IN THE NEWS ~ It's not all fun and Games; While politicians enjoy some perks at the 2010 Olympics, they also have responsibilities

Vancouver Sun
Doug Ward a nd Jonathan Fow Lie
It's not all fun and Games; While politicians enjoy some perks at the 2010 Olympics, they also have responsibilities
James Moore watched Canada's women's hockey team snag gold at the Turin Olympics on TV while sitting in an Ottawa delicatessen, at midnight, munching a smoked meat sandwich. People in the room were transfixed. "I remember there was this Mom and this little girl, a young girl who played hockey. She was just going bananas. It was a great, very cool moment."

The gold-medal scene stuck in Moore's memory -- and it's a safe bet the Conservative MP from B.C. will have even more memorable Olympic moments watching the 2010 Winter Games -- moments more likely to be accompanied with canapes and high-end Canadian wine than deli food.

Moore, now Minister of Canadian Heritage and the federal minister responsible for the Olympics, is handling the end game of Ottawa's long-running Olympic file. He'll be a Very Important Person during Vancouver's two-week-long Olympic epiphany, schmoozing at high-level receptions with other VIPs in town (Obama, Putin, Schwarzenegger are definite maybes, along with assorted Euro-royalty), meeting with government officials from countries hosting the next Winter and Summer Olympics and being available on a daily basis for international media.

Moore also has one of five no-questions-asked passes to all Olympic events given by the International Olympic Committee to the federal government. The MP from Port Moody-Coquitlam-Port Coquitlam has access to choice seats -- if he wants them -- at virtually every Olympic event in Vancouver and Whistler. The other four federal government passes are going to Governor-General Michaelle Jean, Prime Minister Stephen Harper, Liberal opposition leader Michael Ignatieff and Minister of State for Sport Gary Lunn.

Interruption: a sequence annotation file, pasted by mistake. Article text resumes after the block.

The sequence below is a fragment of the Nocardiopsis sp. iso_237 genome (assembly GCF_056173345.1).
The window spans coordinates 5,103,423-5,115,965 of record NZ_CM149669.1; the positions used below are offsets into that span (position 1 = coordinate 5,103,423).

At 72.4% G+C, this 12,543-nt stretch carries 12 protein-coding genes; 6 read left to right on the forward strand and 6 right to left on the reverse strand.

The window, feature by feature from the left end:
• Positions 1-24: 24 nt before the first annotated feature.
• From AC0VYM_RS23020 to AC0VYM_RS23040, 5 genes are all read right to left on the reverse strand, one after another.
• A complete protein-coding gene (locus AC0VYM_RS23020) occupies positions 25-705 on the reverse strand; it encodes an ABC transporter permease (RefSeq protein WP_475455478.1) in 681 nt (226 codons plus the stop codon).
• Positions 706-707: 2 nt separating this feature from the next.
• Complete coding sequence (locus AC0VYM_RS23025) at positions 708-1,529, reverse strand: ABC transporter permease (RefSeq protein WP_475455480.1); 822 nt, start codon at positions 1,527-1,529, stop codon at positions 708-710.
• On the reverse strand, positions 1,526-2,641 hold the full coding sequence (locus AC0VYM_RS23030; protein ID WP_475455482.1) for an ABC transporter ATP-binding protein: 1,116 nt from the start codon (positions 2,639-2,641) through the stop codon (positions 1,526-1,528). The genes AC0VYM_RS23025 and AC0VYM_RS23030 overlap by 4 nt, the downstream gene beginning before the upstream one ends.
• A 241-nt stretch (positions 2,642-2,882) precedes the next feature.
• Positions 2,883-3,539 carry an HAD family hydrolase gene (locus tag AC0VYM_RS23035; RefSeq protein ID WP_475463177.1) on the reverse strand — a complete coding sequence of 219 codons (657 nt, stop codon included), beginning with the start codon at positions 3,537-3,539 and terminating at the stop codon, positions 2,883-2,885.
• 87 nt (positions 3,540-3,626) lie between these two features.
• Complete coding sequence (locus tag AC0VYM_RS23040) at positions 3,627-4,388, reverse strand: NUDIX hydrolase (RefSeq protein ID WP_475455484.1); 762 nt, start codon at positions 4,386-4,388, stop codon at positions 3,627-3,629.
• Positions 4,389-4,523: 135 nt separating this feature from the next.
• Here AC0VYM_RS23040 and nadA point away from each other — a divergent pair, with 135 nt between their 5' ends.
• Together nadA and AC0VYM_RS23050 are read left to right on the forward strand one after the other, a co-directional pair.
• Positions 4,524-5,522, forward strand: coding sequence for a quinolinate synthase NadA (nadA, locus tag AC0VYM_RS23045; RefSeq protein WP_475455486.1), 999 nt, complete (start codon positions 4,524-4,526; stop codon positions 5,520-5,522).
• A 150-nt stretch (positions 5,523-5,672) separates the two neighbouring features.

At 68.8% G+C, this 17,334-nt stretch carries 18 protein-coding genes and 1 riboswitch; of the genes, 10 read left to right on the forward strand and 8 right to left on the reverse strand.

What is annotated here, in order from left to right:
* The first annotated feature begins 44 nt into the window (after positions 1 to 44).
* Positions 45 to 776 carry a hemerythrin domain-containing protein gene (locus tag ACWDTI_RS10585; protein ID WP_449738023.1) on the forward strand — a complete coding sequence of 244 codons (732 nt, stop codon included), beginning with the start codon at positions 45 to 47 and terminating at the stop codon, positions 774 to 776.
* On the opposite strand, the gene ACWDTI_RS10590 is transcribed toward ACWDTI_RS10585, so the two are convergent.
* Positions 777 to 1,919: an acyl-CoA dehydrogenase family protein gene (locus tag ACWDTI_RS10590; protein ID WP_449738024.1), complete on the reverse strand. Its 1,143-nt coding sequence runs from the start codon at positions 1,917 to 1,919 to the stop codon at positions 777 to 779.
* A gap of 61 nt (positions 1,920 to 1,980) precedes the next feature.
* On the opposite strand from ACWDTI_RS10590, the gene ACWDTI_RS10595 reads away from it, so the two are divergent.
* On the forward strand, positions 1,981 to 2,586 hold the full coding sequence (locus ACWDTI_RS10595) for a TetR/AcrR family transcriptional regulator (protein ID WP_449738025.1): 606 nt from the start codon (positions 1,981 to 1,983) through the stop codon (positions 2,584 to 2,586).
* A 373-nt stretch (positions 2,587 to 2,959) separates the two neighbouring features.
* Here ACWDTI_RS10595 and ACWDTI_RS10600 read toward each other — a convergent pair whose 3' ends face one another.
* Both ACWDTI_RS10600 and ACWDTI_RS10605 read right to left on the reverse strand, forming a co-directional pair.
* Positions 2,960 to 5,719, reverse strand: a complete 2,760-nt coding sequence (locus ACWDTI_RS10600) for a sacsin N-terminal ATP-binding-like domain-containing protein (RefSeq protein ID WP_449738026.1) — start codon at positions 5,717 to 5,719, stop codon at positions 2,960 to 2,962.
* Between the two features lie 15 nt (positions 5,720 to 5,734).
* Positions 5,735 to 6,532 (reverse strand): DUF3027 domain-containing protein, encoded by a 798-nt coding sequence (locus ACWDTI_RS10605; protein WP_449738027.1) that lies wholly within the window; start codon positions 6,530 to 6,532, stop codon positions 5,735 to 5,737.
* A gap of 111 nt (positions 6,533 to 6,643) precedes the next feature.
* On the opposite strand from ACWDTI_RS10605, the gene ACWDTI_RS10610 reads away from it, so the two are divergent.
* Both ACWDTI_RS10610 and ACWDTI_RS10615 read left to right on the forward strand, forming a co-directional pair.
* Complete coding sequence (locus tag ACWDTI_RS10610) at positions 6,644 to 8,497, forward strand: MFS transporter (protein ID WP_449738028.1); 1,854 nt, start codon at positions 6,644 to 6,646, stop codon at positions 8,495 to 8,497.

"I'm looking forward to being at Whistler Village, at the medal ceremonies themselves, standing at the side of the hill, watching the Super-G, taking it all in, standing in a parka, just having the overall Olympic experience," said Moore, who played organized hockey until he was 18, but now only has time to play politics.

While the Olympics are about sport, they are also about the marketing of the host city and nation to the world. The Harper government has invested $1.2 billion into the 2010 Games -- including the torch relay, the Cultural Olympiad, security, the Canadian pavilion -- and it's determined to use the massive media exposure provided by the Games to sell Vancouver and Canada.

The other federal minister with the special IOC pass, Canadian sports minister Lunn, grew up in Trail, skiing at nearby Red Mountain, where Nancy Greene Raine also learned to rip. Lunn competed in ski races as a youth and, like any other young kid, dreamt of going to the Olympics. Now he's living that dream as a member of the exclusive IOC Family.